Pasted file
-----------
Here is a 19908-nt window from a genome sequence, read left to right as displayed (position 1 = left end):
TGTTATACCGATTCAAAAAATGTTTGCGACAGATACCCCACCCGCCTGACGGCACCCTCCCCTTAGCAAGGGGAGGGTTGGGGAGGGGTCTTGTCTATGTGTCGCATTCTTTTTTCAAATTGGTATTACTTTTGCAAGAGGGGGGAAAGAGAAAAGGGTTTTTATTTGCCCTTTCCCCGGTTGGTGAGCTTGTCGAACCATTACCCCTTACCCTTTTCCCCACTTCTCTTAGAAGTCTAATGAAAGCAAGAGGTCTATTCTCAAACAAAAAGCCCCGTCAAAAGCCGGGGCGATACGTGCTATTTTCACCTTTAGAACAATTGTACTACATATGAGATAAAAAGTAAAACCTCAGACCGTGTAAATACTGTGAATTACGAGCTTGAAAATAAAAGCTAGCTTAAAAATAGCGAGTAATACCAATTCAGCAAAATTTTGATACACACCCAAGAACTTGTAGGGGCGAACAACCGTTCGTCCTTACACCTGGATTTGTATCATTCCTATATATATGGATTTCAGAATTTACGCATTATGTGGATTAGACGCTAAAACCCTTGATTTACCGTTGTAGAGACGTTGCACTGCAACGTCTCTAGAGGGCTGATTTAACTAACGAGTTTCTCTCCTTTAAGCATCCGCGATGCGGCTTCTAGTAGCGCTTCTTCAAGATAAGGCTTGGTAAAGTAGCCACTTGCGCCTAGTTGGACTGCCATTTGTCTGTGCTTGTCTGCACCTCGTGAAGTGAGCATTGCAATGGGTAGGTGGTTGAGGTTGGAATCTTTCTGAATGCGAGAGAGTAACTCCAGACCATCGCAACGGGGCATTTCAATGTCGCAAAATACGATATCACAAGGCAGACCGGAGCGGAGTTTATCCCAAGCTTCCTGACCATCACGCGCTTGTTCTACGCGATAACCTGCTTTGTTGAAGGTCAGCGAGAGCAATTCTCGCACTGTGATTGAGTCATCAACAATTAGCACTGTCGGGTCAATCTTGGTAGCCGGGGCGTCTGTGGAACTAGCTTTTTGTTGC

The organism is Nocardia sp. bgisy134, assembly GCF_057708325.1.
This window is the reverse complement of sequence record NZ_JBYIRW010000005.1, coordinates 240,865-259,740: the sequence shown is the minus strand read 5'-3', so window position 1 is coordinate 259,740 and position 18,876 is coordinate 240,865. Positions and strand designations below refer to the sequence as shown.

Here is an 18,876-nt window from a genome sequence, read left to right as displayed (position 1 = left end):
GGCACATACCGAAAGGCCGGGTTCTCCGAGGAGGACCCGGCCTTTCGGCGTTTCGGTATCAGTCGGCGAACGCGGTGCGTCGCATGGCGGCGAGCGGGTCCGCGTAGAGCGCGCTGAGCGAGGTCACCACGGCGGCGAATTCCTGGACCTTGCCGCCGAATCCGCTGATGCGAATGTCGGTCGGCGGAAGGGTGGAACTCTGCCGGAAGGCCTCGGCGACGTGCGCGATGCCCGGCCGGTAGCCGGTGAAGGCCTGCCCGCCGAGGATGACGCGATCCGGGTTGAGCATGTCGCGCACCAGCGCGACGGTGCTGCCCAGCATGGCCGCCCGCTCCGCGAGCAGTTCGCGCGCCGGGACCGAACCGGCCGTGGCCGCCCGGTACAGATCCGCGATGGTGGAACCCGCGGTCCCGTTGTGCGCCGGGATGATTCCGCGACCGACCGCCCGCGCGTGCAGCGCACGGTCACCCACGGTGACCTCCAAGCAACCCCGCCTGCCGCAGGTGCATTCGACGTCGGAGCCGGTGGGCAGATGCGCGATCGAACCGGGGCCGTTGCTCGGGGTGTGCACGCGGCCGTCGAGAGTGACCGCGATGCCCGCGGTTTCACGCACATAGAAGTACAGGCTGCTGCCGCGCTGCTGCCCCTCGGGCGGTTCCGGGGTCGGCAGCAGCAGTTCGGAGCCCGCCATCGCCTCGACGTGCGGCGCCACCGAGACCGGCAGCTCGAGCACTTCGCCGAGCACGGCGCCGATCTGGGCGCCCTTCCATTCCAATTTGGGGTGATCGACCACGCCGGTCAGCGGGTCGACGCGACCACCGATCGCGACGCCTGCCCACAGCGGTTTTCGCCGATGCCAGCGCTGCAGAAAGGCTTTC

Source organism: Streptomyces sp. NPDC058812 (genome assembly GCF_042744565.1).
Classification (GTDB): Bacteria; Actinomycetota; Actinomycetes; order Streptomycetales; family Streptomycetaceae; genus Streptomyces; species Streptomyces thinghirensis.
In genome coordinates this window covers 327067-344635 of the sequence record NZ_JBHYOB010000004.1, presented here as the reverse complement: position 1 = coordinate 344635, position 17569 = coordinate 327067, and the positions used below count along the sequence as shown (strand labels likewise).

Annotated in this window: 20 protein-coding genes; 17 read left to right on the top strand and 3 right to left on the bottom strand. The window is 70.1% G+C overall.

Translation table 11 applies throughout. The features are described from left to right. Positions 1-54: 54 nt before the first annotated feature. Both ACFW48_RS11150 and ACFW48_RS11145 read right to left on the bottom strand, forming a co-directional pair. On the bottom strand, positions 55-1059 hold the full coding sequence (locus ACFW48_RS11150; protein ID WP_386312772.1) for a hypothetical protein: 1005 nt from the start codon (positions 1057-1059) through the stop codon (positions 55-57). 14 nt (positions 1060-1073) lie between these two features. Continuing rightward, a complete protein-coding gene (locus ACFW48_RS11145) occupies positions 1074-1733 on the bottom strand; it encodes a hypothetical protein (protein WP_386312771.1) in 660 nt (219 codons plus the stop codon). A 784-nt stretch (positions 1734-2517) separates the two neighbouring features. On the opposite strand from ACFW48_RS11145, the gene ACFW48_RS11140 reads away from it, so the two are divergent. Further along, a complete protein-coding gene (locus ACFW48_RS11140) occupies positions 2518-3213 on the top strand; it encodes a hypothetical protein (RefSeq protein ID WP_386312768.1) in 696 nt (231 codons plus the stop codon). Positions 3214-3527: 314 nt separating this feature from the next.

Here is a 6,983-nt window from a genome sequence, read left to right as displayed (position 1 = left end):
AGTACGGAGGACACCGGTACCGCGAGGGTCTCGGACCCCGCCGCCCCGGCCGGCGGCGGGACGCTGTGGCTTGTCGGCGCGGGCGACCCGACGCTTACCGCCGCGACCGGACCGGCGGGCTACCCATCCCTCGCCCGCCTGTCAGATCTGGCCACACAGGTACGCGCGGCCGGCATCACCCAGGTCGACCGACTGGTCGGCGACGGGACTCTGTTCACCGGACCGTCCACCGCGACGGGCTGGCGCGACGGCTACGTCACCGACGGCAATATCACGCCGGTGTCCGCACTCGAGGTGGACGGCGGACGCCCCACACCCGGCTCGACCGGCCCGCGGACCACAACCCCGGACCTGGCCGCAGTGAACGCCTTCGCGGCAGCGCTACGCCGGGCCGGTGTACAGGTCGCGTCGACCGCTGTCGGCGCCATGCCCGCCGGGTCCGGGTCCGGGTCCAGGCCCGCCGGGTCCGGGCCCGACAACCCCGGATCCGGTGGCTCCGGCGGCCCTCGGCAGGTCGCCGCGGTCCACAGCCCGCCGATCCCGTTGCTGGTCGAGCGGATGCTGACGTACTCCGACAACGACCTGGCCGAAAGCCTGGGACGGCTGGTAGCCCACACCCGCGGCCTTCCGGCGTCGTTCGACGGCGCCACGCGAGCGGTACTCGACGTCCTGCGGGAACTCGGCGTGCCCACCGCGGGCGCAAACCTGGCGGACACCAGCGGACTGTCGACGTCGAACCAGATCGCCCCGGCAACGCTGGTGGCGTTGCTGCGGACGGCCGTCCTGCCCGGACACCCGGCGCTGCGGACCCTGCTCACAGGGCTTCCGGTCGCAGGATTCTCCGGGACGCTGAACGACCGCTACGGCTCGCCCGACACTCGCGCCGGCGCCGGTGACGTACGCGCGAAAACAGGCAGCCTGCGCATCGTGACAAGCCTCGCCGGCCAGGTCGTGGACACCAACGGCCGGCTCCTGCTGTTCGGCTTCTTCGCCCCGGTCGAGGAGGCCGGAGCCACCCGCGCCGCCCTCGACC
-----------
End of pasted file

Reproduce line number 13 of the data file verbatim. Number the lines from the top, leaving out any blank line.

AGTACGGAGGACACCGGTACCGCGAGGGTCTCGGACCCCGCCGCCCCGGCCGGCGGCGGGACGCTGTGGCTTGTCGGCGCGGGCGACCCGACGCTTACCGCCGCGACCGGACCGGCGGGCTACCCATCCCTCGCCCGCCTGTCAGATCTGGCCACACAGGTACGCGCGGCCGGCATCACCCAGGTCGACCGACTGGTCGGCGACGGGACTCTGTTCACCGGACCGTCCACCGCGACGGGCTGGCGCGACGGCTACGTCACCGACGGCAATATCACGCCGGTGTCCGCACTCGAGGTGGACGGCGGACGCCCCACACCCGGCTCGACCGGCCCGCGGACCACAACCCCGGACCTGGCCGCAGTGAACGCCTTCGCGGCAGCGCTACGCCGGGCCGGTGTACAGGTCGCGTCGACCGCTGTCGGCGCCATGCCCGCCGGGTCCGGGTCCGGGTCCAGGCCCGCCGGGTCCGGGCCCGACAACCCCGGATCCGGTGGCTCCGGCGGCCCTCGGCAGGTCGCCGCGGTCCACAGCCCGCCGATCCCGTTGCTGGTCGAGCGGATGCTGACGTACTCCGACAACGACCTGGCCGAAAGCCTGGGACGGCTGGTAGCCCACACCCGCGGCCTTCCGGCGTCGTTCGACGGCGCCACGCGAGCGGTACTCGACGTCCTGCGGGAACTCGGCGTGCCCACCGCGGGCGCAAACCTGGCGGACACCAGCGGACTGTCGACGTCGAACCAGATCGCCCCGGCAACGCTGGTGGCGTTGCTGCGGACGGCCGTCCTGCCCGGACACCCGGCGCTGCGGACCCTGCTCACAGGGCTTCCGGTCGCAGGATTCTCCGGGACGCTGAACGACCGCTACGGCTCGCCCGACACTCGCGCCGGCGCCGGTGACGTACGCGCGAAAACAGGCAGCCTGCGCATCGTGACAAGCCTCGCCGGCCAGGTCGTGGACACCAACGGCCGGCTCCTGCTGTTCGGCTTCTTCGCCCCGGTCGAGGAGGCCGGAGCCACCCGCGCCGCCCTCGACC